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As the Crow Flies

As the Crow Flies

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As the Crow Flies

Length:
69 pages
59 minutes
Publisher:
Released:
Jan 12, 2017
ISBN:
9781370981083
Format:
Book

Description

Aziru is a mercenary fighting in the Persai army. When the army is routed, the survivors are forced to retreat for home, the enemy close on their heels.

Their flight leads them to the Black Forest. Ten thousand years old and surrounded in superstition, the forest is rumored to be haunted. Legend says, that no one who entered has ever returned.

Caught between two choices, one going ahead, the other turning back, the soldiers must find their resolve and renew their courage. But it is a promise made to an acquaintance that will truly test Aziru’s skill in combat and his ability to keep his word.

“As the Crow Flies” is a sword and sorcery novelette. About 15,000 words long.

Publisher:
Released:
Jan 12, 2017
ISBN:
9781370981083
Format:
Book

About the author

A.R. Williams developed a love for reading at a very young age and in the fourth grade, when an assignment to write their own works of fiction was given, it occurred to him that he could craft tales for others to enjoy. A.R. Williams’ work has appeared in Heroic Fantasy Quarterly, Three Crow Press, and Every Day Fiction. A.R. received an honorable mention in the fourth quarter of the Writers of the Future Contest in 2010.


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As the Crow Flies - A. R. Williams

As the Crow Flies

© Copyright 2017, A.R. Williams

Cover images licensed from Depositphoto.com

Image 1: VBaleha

Image 2: Prometeus

Image 3: Prometeus

Image 4: Demian

All rights reserved. Except as permitted in the case of brief quotations in critical articles or reviews. No part of this publication may be reproduced, distributed, or transmitted in any form or by any means, or stored in a database or retrieval system, without the prior written permission of the author. Inquiries should be addressed to arwilliams@a-r-williams.com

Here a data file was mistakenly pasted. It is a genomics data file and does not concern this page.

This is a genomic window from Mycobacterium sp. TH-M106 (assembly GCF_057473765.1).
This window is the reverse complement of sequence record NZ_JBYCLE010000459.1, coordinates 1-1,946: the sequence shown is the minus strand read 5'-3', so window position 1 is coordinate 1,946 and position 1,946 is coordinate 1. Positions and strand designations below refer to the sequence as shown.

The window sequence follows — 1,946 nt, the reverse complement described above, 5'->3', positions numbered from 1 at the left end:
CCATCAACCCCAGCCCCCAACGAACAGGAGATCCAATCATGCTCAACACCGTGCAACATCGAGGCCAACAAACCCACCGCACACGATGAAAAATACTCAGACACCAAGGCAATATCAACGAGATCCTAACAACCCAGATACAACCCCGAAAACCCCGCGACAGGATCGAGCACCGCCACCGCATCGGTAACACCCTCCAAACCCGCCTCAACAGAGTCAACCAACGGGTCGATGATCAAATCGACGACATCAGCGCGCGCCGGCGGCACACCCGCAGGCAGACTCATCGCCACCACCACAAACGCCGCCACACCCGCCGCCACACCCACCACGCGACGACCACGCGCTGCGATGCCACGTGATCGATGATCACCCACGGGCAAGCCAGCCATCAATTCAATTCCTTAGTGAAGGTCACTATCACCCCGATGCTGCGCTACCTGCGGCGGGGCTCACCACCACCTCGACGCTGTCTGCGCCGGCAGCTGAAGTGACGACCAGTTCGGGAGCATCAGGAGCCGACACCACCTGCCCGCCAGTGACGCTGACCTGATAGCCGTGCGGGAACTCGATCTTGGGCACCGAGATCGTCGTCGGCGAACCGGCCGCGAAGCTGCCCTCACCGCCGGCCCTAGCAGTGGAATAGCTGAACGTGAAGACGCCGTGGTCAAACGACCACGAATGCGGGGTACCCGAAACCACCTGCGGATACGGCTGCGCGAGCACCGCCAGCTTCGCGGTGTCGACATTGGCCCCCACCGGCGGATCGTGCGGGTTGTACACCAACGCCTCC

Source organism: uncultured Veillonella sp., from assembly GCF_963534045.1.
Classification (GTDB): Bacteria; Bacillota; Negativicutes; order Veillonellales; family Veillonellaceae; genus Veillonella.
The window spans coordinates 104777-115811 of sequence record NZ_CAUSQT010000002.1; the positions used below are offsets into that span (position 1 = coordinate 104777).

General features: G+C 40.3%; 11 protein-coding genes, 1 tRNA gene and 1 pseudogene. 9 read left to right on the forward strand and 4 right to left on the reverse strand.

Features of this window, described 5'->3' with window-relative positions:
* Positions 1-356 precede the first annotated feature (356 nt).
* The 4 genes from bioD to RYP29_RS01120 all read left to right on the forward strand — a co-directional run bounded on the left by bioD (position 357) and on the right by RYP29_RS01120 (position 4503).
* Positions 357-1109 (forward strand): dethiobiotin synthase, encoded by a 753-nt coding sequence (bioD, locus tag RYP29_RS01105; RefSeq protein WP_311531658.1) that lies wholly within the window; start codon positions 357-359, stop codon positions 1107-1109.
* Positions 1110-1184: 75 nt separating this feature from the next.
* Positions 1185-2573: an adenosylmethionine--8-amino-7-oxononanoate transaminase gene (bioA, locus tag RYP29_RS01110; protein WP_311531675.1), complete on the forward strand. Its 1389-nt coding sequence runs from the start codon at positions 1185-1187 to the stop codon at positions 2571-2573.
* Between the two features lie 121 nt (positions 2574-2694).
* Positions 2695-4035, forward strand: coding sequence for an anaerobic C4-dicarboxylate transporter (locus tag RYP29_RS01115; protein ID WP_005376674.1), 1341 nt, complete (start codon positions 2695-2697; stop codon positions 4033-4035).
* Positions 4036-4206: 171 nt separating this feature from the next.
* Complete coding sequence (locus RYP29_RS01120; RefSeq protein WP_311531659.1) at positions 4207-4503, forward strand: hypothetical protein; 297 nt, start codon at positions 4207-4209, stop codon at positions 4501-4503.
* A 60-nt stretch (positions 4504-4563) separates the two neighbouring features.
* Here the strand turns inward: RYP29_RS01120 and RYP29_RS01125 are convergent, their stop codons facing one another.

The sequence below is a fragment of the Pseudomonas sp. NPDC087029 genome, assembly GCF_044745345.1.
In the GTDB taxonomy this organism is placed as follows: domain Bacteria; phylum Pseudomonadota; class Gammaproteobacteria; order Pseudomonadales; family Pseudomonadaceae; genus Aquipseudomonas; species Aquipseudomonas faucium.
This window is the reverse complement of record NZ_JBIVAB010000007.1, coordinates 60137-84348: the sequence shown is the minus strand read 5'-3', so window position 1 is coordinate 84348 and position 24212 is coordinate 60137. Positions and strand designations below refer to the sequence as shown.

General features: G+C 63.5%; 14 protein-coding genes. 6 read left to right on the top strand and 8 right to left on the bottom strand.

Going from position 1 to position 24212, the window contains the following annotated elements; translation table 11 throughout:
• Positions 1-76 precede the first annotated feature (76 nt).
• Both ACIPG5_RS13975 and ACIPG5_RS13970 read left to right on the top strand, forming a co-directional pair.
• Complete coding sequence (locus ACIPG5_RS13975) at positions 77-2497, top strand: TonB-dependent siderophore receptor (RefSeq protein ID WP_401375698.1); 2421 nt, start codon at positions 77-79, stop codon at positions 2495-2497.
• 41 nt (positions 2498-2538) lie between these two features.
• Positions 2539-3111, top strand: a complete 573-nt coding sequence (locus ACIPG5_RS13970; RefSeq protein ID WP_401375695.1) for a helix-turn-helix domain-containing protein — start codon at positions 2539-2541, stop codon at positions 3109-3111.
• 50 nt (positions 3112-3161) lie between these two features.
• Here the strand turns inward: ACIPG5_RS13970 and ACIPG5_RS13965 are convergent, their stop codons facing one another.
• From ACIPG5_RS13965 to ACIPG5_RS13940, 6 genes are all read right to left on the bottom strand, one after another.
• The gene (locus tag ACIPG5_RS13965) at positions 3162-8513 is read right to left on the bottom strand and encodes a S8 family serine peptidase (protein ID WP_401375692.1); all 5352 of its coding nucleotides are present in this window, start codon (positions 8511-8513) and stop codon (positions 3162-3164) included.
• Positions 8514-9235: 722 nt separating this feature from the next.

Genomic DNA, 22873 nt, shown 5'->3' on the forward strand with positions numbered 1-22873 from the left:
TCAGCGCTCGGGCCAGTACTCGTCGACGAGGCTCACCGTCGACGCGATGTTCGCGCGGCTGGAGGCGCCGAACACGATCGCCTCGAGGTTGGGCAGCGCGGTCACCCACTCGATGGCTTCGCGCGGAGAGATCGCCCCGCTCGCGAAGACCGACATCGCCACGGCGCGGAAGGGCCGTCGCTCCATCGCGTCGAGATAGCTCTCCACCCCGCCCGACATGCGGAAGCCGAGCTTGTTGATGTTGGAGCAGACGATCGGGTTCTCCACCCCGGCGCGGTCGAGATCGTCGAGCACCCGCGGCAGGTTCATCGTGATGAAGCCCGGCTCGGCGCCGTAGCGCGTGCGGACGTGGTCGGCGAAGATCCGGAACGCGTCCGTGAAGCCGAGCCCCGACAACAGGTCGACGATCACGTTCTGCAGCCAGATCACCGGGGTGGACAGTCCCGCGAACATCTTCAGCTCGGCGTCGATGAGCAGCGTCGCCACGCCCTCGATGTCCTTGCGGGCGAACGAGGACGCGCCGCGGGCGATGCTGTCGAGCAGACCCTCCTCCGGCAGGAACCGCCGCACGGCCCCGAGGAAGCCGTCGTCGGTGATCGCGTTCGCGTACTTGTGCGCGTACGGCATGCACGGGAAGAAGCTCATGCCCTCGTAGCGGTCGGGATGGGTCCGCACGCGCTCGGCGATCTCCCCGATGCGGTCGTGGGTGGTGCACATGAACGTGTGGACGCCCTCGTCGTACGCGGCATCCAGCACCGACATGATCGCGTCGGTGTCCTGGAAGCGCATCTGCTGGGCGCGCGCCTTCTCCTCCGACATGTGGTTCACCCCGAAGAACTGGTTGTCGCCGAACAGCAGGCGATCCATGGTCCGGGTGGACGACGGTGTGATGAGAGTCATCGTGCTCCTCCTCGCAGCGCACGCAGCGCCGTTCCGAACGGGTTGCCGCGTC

This book is sold DRM-free and is licensed for your personal enjoyment only. If you would like to share this book, please purchase an additional copy for each recipient. If you’re reading this book and did not purchase it, or it was not purchased exclusively for you please purchase a copy. Thank you for respecting the work of this author.

All characters in this book are fictitious. Any resemblance to actual persons, living or dead, is purely coincidental.

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Synopsis:

Aziru is a mercenary fighting in the Persai army. When the army is routed, the survivors are forced to retreat for home, the enemy close on their heels.

Their flight leads them to the Black Forest. Ten thousand years old and surrounded in superstition, the forest is rumored to be haunted. Legend says, that no one who entered has ever returned.